HomeDigital TrendsFrom Gangnam to the U.S.: The Rise of K-pop in the American...

From Gangnam to the U.S.: The Rise of K-pop in the American Music Scene

BlackPink From Their Netflix Film ‘Light up the Sky.’ Photo Courtesy of NETFLIX/Netflix © 2020

Written by Marissa Rodriguez

“Oppa Gangnam style!” When those words come to mind, I’m sure that the first thing you want to do is get up and do that iconic horse-riding dance. This song released in July 2012 was a pop culture explosion, one that had not been seen before, at least not coming from Korea. The song, which pokes fun at the wild “lifestyle” of residents of the Gangnam district in Seoul, was wildly popular on YouTube, racking up 1 billion views by December of that year. It is currently sitting at about 4 billion. The song sat on the throne of the most viewed video on the platform until 2017. This was the first wave of K-pop’s popularity on the internet.

K-pop as a genre isn’t new. It has been around for about 30 years. The modern form of K-pop and idol culture started with Seo Taji and Boys, one of the earliest K-pop groups, formed in 1992. It was not until the 2010s that the genre took off and has experienced exponential growth to new heights, most notably expansion into and within the Western market.

One thing that sets K-pop apart is its use of genre-mixing, experimentation of song structure, and epic remixing. K-pop has been influenced by a diverse mix of genres, from tropical house, to rock, Latin pop, and everything in-between.

We can’t talk about Korean popular music’s impact in the Western market without talking about the trailblazers that are BTS. They have been together since 2013, and, since 2017, have been popular in the American music scene. In 2017, BTS had two songs appear on the Billboard Hot 100, a New Year’s Eve performance in Times Square, a huge performance at the American Music Awards, and a remix of their song MIC Drop done by Steve Aoki. During their career, they have broken endless records and have continued to prove that they are the biggest boy band in the world.  There’s no doubt BTS is here to stay.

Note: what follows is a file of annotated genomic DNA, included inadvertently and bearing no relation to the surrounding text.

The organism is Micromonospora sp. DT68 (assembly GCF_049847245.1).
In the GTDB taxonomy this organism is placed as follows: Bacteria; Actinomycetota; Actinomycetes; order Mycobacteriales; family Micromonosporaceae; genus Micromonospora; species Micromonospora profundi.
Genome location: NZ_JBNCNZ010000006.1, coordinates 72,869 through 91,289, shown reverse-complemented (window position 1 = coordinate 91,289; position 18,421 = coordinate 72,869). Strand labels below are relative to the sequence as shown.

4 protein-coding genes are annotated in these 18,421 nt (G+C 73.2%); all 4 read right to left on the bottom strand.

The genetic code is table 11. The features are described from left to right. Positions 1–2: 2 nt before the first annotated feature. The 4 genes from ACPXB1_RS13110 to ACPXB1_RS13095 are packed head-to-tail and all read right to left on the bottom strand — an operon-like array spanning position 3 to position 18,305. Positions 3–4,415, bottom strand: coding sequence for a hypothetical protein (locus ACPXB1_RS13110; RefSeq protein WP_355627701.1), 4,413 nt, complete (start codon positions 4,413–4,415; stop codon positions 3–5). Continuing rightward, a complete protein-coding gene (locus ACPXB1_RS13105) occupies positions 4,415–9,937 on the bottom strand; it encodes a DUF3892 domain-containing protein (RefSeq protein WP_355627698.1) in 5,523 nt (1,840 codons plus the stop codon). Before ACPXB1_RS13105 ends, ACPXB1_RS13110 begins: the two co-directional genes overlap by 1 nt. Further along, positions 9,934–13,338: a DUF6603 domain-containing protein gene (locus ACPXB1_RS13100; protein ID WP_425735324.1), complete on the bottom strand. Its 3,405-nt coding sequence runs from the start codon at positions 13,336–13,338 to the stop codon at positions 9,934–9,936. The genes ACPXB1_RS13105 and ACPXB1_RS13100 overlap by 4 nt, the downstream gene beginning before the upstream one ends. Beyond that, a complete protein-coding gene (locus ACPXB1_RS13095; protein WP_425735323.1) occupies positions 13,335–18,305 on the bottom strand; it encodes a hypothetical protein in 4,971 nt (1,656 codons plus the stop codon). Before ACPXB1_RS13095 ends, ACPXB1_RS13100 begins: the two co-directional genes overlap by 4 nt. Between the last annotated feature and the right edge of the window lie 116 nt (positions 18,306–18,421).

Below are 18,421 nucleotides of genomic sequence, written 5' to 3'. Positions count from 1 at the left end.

2019’s Coachella saw another milestone for K-pop: Blackpink played the main stage, making history as the first all-girl K-pop group to do so. This was Blackpink’s first public full-length concert in America, and it was received incredibly well. In their Netflix documentary Blackpink: Light Up the Sky, even the girls were surprised to see so many people in the crowd for their set. Their set was even livestreamed on billboards in Times Square in New York City. With their song “Kill This Love,” Blackpink achieved the most viewed music video debut in YouTube history, the fastest video to hit 100 million views, and the biggest YouTube premiere of all time.

While 2020 was a scary and unprecedented year for almost everyone, BTS have continued to add accomplishments to their ever-growing list. The first is their first songs to hit #1 on the Billboard Hot 100: beginning with their English-language smash hit Dynamite, and the first one ever in Korean, with their song Life Goes On. They also have been nominated for their first Grammy for pop duo/group performance for Dynamite at the 63rd annual Grammy awards in 2021.

One of the biggest signs that K-pop is here to stay is that popular American magazines like Seventeen and Teen Vogue feature K-pop idol groups on their YouTube channels. I must admit, this is my introduction to some artists I had previously not known. I am sure that can be said by many others. Some groups that I’ve seen featured in these videos are Tomorrow by Together (TXT), SuperM, NCT 127, Seventeen, Day6, Monsta X, GOT7, Red Velvet, and Stray Kids.

What the last decade has shown us about the world of international music popularity is that the material can come from anywhere. This surge of Korean music and music from other countries is not going anywhere anytime soon.


Pop-Break Staff
Pop-Break Staffhttps://thepopbreak.com
Founded in September 2009, The Pop Break is a digital pop culture magazine that covers film, music, television, video games, books and comics books and professional wrestling.

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